By Eric J. Grimm
Herman Hesse’s 1922 novel Siddhartha may not seem at first glance to be a prime candidate for an Italian pop-rock opera treatment, but it is perhaps more surprising that it had not already inspired a musical in many languages. Hesse wrote Siddhartha, the story of a Brahmin’s son’s self-discovery in India, in his native German language. The novel did not receive worldwide recognition until after Hesse’s death in 1962. Siddhartha’s journey of coming to love the world in its totality resonates the world over and, given its setting, is ideal for a musical adaptation.
Isabella Biffi’s musical was originally workshopped in Milan’s Opera Jail, a maximum-security prison. The Italian tradition of using the performing arts as a mode of rehabilitation was brilliantly explored in the Taviani Brothers’ 2012 documentary-narrative hybrid film Caesar Must Die. Siddhartha’s discovery that enlightenment can only be achieved through personal experience and self-reflection seems appropriate for the prisoners involved in the production, some of whom were serving life sentences. The musical then transferred to a theater in Milan where a professional production was mounted. The version that played at Manhattan’s 54 Below was a truncated concert featuring six primary cast members from a company of twenty-four. In this version the music is sung in Italian while a narrator who doubles as Siddhartha’s companion Govinda guides the audience through the plot in English. The music is modern Italian pop with a bit of traditional Indian music sprinkled throughout.
Biffi and crew have taken some liberties with Hesse’s text. Siddhartha is described as a prince where in the novel he is the son of a Brahmin, a caste of priests. This becomes a troublesome change when Siddhartha unexpectedly embraces a lavish lifestyle later in his life. The musical adds an additional female character who is pregnant with Siddhartha’s son when he leaves on his journey, perhaps because Hesse’s story has only one female character. The relationship between Siddhartha and courtesan Kamala is played for high melodrama, suggesting a torrid love affair where the book makes clear that Siddhartha cannot experience romantic love. Despite the changes, the musical generally conveys the essential elements of Hesse’s story. As in the novel, Siddhartha sheds himself of all luxuries and personal attachments in order to achieve the highest enlightenment.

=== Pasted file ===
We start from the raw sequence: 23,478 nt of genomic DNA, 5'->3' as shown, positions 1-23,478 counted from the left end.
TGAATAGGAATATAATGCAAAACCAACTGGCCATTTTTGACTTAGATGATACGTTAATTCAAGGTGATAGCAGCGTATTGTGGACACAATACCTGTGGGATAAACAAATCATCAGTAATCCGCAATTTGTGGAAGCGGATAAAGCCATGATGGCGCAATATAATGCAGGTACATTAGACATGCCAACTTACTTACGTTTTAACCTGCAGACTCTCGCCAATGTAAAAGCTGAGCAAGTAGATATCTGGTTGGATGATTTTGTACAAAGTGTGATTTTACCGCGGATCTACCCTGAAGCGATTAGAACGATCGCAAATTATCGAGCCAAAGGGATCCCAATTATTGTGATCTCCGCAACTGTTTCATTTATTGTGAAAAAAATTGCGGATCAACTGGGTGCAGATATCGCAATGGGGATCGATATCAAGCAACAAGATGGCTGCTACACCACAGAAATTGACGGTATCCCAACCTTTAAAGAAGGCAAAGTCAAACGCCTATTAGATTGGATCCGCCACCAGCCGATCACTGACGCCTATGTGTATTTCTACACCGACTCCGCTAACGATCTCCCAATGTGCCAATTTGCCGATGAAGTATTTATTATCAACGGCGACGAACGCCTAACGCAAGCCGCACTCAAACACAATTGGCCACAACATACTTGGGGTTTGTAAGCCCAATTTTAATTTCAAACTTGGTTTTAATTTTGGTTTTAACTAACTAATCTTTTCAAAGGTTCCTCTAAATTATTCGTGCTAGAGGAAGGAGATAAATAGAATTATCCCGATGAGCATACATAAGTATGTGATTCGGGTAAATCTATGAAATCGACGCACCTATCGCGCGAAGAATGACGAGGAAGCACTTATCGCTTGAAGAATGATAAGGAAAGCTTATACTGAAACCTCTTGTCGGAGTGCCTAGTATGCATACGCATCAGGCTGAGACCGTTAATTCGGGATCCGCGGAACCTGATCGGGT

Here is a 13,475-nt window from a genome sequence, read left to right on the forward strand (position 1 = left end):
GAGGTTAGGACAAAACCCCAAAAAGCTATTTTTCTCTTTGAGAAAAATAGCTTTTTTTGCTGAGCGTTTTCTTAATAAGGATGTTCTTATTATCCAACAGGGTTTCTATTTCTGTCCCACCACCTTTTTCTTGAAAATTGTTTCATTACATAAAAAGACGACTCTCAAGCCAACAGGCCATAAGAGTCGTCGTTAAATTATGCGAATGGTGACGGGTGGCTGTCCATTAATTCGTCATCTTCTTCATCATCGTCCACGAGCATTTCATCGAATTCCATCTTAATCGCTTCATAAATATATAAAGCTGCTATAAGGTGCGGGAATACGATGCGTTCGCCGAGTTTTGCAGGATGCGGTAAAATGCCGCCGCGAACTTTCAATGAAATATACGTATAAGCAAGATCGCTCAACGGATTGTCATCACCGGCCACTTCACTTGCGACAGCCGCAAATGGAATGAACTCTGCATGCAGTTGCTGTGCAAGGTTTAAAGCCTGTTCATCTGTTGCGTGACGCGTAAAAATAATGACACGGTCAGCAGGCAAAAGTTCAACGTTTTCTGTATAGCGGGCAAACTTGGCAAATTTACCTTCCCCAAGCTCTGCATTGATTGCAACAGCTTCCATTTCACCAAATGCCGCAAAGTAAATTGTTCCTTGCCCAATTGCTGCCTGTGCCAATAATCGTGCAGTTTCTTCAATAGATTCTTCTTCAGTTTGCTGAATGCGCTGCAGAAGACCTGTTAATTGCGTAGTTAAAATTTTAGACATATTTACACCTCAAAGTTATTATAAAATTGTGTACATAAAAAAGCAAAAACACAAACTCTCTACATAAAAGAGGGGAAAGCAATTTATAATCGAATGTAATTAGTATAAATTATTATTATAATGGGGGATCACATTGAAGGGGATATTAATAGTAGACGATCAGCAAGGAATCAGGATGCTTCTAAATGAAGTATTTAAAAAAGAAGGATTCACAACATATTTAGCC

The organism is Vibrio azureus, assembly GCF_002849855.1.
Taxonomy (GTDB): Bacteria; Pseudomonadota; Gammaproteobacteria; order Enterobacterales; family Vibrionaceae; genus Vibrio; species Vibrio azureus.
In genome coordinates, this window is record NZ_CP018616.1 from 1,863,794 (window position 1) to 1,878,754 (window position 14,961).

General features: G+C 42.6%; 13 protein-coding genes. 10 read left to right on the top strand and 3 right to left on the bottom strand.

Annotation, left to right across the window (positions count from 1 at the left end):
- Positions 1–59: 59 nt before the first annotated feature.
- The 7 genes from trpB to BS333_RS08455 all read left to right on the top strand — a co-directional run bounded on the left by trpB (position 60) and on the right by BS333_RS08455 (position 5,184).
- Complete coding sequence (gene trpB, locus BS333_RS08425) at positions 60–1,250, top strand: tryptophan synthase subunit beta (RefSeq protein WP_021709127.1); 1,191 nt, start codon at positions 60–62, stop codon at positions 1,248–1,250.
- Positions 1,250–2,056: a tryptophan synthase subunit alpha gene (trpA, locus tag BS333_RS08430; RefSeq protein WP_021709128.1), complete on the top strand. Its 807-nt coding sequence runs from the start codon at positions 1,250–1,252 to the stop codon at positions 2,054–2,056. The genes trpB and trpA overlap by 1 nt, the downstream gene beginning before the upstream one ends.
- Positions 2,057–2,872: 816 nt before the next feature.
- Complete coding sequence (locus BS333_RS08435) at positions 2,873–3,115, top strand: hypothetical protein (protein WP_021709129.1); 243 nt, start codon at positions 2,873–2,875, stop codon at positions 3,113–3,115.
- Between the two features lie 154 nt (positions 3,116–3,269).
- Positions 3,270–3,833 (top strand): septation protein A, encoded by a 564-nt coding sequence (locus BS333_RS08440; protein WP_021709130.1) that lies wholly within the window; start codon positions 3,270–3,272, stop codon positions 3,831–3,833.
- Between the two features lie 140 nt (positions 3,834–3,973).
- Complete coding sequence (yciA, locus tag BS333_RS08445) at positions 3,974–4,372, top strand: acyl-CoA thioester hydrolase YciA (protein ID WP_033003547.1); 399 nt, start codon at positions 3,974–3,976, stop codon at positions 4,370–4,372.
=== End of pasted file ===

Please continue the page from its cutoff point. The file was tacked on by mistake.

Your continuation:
The great joy of Siddhartha: The Musical is its performers. All six have crisp and pleasing pop voices that convey a yearning for worldly understanding that eludes the characters for most of the show. Giorgio Adamo, sporting long brown hair and an appropriate look of angst on his face throughout, plays Siddhartha with an intensity that balances out the beautiful clarity of his singing voice. Paolo Gatti as Siddhartha’s father has the most distinct voice: a rich bass that commands authority. The standout of the group is Katy Desario, so seductive and fragile as Kamala. By trading in the indifference and cool nature of Hesse’s character for a more traditional hooker-with-a-heart-of-gold, the show gives way for Desario to wail her lament when Siddhartha leaves her for a more solitary, contemplative life. Her vocals are precise, though not so rigid to disguise her heartache. She easily commanded the most applause.
Though television screens showed footage of an elaborate full production that toured throughout Italy, a concert version is an ideal way to take in these performers. Their well-trained voices and commitment to their characters, who are somewhat thinly constructed in both the Hesse novel and the musical adaptation, play well in an intimate setting. That said, this showcase of highlights shows promise for a fully staged show with great roles for talented musical theater performers.